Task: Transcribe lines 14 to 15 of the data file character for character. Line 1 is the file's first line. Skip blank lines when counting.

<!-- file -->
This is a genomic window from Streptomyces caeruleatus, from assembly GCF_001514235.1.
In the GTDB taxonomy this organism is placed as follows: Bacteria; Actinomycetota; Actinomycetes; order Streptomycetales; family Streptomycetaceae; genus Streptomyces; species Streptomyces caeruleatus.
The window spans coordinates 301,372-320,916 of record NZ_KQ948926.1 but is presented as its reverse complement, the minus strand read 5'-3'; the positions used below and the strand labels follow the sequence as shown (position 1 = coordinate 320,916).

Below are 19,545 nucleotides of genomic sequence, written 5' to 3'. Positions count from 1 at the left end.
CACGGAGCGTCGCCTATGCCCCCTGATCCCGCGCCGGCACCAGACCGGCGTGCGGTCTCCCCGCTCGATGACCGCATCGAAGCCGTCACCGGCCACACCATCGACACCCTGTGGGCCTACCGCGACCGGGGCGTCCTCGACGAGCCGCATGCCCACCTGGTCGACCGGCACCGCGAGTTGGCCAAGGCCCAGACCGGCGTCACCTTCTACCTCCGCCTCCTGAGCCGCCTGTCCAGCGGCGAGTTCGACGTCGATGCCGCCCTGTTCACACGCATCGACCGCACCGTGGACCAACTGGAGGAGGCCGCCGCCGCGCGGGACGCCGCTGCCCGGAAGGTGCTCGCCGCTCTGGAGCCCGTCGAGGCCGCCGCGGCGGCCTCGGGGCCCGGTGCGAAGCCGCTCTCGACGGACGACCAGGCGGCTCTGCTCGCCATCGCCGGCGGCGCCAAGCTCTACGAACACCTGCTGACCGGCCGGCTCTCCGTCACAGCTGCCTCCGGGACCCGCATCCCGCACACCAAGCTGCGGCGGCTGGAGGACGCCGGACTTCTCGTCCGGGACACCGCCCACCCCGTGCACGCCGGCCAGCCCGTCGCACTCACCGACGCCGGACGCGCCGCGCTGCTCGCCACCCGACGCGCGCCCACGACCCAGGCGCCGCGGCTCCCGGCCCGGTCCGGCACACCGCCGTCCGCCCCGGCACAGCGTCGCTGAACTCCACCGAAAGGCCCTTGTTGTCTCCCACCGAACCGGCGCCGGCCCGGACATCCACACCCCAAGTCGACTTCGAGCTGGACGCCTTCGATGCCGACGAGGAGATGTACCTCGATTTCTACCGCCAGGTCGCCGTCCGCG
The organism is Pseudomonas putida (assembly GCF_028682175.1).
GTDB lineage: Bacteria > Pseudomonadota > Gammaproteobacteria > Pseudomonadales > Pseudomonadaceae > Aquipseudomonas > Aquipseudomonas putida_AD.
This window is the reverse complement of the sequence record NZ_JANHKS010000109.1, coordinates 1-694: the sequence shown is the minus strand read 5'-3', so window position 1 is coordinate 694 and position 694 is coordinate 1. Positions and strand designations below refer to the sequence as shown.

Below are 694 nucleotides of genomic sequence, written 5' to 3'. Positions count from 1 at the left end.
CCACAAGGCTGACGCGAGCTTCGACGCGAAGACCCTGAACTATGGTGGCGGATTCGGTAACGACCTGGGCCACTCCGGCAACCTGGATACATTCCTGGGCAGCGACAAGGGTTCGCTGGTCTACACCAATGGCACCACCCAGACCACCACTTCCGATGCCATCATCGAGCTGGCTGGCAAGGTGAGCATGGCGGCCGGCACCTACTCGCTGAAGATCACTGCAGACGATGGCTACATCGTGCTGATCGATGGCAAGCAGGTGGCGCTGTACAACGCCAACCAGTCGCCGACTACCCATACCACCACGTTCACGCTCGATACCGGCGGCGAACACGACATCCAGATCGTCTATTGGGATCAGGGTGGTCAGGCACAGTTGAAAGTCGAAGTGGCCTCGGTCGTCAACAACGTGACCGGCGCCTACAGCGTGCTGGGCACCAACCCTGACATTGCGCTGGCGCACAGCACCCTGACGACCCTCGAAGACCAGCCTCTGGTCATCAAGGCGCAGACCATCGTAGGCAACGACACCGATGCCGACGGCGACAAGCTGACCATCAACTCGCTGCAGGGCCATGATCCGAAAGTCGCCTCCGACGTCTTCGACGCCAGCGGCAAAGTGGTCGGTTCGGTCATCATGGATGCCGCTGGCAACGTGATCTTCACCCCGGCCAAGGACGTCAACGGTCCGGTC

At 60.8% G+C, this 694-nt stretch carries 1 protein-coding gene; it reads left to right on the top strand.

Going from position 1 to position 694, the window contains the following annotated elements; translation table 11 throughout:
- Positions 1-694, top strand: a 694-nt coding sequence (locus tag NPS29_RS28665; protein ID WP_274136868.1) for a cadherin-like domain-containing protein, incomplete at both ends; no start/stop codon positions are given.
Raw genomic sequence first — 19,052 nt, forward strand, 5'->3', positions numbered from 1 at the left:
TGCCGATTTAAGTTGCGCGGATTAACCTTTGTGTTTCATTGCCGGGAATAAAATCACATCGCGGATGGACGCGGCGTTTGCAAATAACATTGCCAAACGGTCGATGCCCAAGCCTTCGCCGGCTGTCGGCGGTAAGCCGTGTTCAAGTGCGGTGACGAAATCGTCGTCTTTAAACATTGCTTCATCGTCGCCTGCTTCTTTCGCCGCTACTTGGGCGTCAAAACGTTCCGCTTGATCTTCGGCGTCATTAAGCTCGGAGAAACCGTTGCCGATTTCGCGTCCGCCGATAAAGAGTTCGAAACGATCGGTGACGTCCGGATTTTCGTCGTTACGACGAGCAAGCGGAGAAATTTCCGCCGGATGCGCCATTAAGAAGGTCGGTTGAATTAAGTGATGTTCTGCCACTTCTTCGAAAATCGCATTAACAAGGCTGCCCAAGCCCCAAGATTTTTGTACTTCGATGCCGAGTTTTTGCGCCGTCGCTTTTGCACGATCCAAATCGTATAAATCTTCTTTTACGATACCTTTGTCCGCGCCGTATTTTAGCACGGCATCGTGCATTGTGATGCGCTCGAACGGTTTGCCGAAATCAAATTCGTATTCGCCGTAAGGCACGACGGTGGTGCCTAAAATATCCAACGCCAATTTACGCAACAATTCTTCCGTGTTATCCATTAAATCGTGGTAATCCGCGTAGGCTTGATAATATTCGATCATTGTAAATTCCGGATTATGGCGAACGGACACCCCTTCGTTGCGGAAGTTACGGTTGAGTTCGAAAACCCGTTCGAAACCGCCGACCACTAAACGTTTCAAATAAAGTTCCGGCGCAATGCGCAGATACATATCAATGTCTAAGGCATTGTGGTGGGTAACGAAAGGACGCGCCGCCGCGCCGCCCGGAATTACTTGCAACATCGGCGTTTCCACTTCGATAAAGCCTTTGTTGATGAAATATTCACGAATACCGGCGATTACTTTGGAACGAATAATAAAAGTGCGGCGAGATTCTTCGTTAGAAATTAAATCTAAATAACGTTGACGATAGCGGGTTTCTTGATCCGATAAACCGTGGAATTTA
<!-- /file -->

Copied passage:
Raw genomic sequence first — 19,052 nt, forward strand, 5'->3', positions numbered from 1 at the left:
TGCCGATTTAAGTTGCGCGGATTAACCTTTGTGTTTCATTGCCGGGAATAAAATCACATCGCGGATGGACGCGGCGTTTGCAAATAACATTGCCAAACGGTCGATGCCCAAGCCTTCGCCGGCTGTCGGCGGTAAGCCGTGTTCAAGTGCGGTGACGAAATCGTCGTCTTTAAACATTGCTTCATCGTCGCCTGCTTCTTTCGCCGCTACTTGGGCGTCAAAACGTTCCGCTTGATCTTCGGCGTCATTAAGCTCGGAGAAACCGTTGCCGATTTCGCGTCCGCCGATAAAGAGTTCGAAACGATCGGTGACGTCCGGATTTTCGTCGTTACGACGAGCAAGCGGAGAAATTTCCGCCGGATGCGCCATTAAGAAGGTCGGTTGAATTAAGTGATGTTCTGCCACTTCTTCGAAAATCGCATTAACAAGGCTGCCCAAGCCCCAAGATTTTTGTACTTCGATGCCGAGTTTTTGCGCCGTCGCTTTTGCACGATCCAAATCGTATAAATCTTCTTTTACGATACCTTTGTCCGCGCCGTATTTTAGCACGGCATCGTGCATTGTGATGCGCTCGAACGGTTTGCCGAAATCAAATTCGTATTCGCCGTAAGGCACGACGGTGGTGCCTAAAATATCCAACGCCAATTTACGCAACAATTCTTCCGTGTTATCCATTAAATCGTGGTAATCCGCGTAGGCTTGATAATATTCGATCATTGTAAATTCCGGATTATGGCGAACGGACACCCCTTCGTTGCGGAAGTTACGGTTGAGTTCGAAAACCCGTTCGAAACCGCCGACCACTAAACGTTTCAAATAAAGTTCCGGCGCAATGCGCAGATACATATCAATGTCTAAGGCATTGTGGTGGGTAACGAAAGGACGCGCCGCCGCGCCGCCCGGAATTACTTGCAACATCGGCGTTTCCACTTCGATAAAGCCTTTGTTGATGAAATATTCACGAATACCGGCGATTACTTTGGAACGAATAATAAAAGTGCGGCGAGATTCTTCGTTAGAAATTAAATCTAAATAACGTTGACGATAGCGGGTTTCTTGATCCGATAAACCGTGGAATTTA